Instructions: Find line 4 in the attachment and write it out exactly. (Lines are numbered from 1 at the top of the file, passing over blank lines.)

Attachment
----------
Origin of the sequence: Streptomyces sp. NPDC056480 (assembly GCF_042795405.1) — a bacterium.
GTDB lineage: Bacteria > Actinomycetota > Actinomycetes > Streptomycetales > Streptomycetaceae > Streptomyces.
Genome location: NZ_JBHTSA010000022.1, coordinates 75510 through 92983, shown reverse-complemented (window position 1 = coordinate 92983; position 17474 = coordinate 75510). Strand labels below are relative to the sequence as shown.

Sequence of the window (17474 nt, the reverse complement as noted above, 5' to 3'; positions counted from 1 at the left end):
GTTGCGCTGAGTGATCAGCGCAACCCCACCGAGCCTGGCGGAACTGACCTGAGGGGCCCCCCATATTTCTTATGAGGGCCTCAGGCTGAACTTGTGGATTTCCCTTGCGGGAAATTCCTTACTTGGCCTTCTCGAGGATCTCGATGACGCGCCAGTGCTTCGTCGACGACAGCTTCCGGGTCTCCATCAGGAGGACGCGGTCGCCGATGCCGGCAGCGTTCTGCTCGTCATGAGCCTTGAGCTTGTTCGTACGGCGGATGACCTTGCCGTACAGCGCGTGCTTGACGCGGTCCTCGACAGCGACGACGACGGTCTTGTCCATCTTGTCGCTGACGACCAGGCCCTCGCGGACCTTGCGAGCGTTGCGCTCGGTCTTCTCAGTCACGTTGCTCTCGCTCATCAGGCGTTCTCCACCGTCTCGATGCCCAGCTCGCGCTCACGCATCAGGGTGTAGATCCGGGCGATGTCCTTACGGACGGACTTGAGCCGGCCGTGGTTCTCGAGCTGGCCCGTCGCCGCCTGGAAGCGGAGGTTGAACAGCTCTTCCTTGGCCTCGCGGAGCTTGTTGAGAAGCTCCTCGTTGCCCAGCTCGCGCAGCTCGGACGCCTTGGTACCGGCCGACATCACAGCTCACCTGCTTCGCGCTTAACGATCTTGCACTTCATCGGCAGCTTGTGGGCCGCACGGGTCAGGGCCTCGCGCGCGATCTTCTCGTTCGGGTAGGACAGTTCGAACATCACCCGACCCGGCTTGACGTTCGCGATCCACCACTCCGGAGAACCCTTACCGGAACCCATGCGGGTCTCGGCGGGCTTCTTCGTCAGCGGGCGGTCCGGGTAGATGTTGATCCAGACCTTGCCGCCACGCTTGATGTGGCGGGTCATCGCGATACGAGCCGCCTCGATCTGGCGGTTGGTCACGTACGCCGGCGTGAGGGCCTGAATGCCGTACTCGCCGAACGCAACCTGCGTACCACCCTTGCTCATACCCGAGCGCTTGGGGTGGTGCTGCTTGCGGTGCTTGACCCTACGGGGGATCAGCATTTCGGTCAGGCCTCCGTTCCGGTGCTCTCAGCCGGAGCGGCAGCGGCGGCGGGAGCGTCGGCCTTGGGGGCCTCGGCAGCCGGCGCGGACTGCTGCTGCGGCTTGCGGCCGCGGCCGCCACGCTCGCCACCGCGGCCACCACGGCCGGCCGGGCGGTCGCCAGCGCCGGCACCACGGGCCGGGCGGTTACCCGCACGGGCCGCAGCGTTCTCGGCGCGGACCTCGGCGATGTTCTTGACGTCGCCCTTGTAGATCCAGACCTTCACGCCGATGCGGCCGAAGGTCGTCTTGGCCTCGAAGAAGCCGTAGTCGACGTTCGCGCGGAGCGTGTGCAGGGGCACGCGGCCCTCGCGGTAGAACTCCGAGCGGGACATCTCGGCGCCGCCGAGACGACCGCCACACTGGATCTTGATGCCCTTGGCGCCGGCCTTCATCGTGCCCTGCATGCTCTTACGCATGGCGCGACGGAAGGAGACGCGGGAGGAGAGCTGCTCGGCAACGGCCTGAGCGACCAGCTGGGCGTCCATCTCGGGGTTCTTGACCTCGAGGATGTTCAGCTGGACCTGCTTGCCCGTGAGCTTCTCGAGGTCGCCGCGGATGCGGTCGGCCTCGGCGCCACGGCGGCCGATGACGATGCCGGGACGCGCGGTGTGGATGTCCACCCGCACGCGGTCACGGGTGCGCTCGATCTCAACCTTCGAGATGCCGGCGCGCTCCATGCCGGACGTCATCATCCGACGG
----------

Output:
Sequence of the window (17474 nt, the reverse complement as noted above, 5' to 3'; positions counted from 1 at the left end):